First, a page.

The Academic Surgical Congress is one of my favorite annual meetings, and I’m headed there now. I got bored despite the free WiFi at Port Columbus International Airport, and wasted some time on these:
Data are good. Data we can share are better.
It’s easy to hold onto data we’re using for research. Despite the “security breaches” which fill news outlets with repetitive stories and warning, the data we tend to use in academics can typically be kept, quite securely, on a password-protected desktop in our locked offices, with little fear they’ll make it into the hands of ne’er-do-wells. Certainly this safety is still important—so much so that most institutional review boards require a specific statement regarding how we’ll handle our data to ensure it remains safe. “Protected health information” needs to be kept confidential, with hefty fines and public shaming for those who fail to adequately protect it.
Let me start by saying this isn’t a cry for help.
Physician burnout has been getting some press lately. Physician satisfaction, or the lack thereof, a bit less so, but it’s at least present. A few years ago, there were more articles supporting the high risk (if not prevalence) of more serious psychiatric disorders among physicians, with results similar to those we’re finding in the satisfaction and burnout studies: that certain specialties are more strongly associated with problems, that pay matters a little but not as much as one might think, and that they’re major problems that certainly need to be addressed.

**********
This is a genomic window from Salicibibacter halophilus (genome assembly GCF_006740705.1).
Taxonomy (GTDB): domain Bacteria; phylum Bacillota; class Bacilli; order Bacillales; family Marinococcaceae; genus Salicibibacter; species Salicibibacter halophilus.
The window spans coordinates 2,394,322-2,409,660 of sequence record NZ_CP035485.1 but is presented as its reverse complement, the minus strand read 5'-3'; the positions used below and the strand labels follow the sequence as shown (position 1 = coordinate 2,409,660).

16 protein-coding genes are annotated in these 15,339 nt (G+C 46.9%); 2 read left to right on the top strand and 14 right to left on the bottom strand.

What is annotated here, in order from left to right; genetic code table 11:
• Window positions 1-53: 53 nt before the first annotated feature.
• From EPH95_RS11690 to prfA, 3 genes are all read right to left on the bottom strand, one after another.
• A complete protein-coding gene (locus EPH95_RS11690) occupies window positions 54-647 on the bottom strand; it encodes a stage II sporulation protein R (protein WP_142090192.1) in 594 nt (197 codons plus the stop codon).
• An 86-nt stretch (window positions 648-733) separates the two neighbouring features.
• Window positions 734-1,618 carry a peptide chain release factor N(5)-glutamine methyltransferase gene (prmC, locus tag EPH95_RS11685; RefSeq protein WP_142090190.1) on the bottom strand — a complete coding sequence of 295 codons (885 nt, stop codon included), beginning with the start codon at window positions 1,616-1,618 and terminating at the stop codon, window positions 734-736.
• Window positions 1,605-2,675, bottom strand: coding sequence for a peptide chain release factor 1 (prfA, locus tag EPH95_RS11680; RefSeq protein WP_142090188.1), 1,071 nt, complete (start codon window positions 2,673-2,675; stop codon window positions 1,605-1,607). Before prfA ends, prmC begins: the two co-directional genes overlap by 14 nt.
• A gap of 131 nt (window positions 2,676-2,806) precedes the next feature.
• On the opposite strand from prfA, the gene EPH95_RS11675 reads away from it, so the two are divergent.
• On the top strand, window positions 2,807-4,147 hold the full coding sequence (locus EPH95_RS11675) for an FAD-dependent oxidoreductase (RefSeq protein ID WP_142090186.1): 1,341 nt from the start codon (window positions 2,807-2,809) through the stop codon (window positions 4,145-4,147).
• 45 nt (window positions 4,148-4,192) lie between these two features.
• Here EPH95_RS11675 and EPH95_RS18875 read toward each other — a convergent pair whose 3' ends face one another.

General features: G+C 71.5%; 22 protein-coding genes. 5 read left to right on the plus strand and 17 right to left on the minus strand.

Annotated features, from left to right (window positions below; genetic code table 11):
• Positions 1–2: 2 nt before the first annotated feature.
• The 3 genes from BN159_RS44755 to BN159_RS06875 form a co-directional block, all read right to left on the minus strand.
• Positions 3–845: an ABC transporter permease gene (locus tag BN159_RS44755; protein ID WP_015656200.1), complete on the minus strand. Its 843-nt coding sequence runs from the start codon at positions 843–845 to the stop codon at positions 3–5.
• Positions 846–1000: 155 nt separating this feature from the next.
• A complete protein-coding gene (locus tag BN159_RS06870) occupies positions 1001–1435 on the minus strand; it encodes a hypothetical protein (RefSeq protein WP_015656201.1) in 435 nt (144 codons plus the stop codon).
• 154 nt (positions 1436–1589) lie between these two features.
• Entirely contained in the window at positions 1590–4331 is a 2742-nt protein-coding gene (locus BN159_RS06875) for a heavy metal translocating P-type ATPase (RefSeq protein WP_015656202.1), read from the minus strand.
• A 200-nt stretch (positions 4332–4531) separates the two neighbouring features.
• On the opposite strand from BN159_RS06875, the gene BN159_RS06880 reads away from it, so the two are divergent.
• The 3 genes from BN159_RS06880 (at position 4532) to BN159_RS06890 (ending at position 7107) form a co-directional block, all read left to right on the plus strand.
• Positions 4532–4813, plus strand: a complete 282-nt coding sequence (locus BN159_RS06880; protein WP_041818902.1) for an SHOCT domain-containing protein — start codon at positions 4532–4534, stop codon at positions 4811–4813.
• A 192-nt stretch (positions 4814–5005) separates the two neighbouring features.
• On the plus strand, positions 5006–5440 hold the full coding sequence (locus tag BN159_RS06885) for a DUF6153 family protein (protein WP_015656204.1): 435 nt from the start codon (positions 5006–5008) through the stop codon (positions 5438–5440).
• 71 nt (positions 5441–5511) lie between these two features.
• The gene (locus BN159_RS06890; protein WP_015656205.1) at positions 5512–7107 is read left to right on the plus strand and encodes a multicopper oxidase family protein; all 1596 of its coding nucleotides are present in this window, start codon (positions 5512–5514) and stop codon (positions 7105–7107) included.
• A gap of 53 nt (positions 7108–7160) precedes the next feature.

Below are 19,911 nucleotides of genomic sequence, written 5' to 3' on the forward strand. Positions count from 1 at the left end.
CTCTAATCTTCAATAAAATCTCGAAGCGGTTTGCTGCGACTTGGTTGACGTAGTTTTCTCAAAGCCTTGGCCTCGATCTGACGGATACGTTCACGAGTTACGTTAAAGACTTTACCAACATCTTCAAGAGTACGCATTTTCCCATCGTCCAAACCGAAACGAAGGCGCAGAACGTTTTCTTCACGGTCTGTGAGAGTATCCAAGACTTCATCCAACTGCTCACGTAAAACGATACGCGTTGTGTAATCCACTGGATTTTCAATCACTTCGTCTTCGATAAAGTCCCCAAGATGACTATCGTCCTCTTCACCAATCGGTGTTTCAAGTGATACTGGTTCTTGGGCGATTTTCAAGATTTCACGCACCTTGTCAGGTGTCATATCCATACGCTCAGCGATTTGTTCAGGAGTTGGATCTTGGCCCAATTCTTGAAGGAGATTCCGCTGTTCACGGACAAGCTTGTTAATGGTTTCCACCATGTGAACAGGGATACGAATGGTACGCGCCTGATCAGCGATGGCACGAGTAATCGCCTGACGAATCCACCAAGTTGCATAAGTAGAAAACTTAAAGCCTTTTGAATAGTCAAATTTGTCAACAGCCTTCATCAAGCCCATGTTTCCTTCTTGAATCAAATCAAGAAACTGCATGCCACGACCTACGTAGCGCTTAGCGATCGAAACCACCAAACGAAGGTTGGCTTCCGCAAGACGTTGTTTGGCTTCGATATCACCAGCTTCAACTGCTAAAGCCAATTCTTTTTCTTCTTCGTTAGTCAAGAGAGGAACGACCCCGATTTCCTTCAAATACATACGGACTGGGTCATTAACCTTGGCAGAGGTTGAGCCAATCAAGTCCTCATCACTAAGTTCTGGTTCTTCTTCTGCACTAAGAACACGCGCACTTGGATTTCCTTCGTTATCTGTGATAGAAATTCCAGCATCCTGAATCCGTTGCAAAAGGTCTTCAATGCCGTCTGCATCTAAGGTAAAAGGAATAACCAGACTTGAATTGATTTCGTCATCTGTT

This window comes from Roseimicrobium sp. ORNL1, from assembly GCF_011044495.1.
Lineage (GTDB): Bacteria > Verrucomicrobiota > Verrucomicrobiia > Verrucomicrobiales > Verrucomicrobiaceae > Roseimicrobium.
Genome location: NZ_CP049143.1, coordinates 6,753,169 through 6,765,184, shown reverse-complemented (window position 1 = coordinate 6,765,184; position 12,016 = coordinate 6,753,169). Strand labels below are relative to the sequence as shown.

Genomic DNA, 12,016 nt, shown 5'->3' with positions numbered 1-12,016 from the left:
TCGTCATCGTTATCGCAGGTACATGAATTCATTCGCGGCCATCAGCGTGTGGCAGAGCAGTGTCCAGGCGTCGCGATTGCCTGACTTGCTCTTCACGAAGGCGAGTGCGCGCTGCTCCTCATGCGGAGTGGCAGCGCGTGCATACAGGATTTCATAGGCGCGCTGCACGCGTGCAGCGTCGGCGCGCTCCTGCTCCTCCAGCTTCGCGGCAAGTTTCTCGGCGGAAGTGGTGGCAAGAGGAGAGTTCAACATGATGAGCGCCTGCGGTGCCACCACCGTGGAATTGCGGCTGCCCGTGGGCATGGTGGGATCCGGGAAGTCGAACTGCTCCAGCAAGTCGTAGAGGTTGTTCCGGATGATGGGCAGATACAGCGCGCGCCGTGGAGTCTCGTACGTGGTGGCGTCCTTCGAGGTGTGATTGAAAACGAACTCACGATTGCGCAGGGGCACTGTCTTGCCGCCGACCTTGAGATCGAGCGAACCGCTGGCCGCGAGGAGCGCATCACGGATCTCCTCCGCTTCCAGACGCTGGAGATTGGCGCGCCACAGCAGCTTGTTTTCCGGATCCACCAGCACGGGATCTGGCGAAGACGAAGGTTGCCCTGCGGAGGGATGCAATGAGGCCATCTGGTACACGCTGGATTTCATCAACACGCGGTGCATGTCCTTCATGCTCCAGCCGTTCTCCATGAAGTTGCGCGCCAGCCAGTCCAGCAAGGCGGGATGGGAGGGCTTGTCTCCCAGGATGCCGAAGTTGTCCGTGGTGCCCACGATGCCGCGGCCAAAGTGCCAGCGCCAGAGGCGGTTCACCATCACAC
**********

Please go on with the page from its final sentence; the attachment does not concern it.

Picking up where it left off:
My social media idol, Amalia Cochran, has “gone dark“, for at least another couple of days. She’s previously given some excellent advice to medical students, residents, and practicing surgeons. There’s been other excellent advice for all those new residents starting on July 1, equally applicable to those third-year medical students just starting clinical rotations. Specialty specific advice is rampant, but Skeptical Scalpel’s realistic, pragmatic, and timeless advice is applicable to all the new residents starting this week.
Not one to be left off the bandwagon, I’ve got my own advice for new residents. It’s just as pertinent to the newly ward-based medical students, as well as to those of us who have been practicing for a few years and need an occasional reminder. The advice isn’t as extensive as those lists given by my colleagues, and is probably less pragmatic because I don’t, quite frankly, have a reasonable way to help you implement the advice in your daily education and practice, and I don’t have an algorithm for working through the difficulties associated with it. It’s simple and complicated at the same time, and is something I struggle with every day.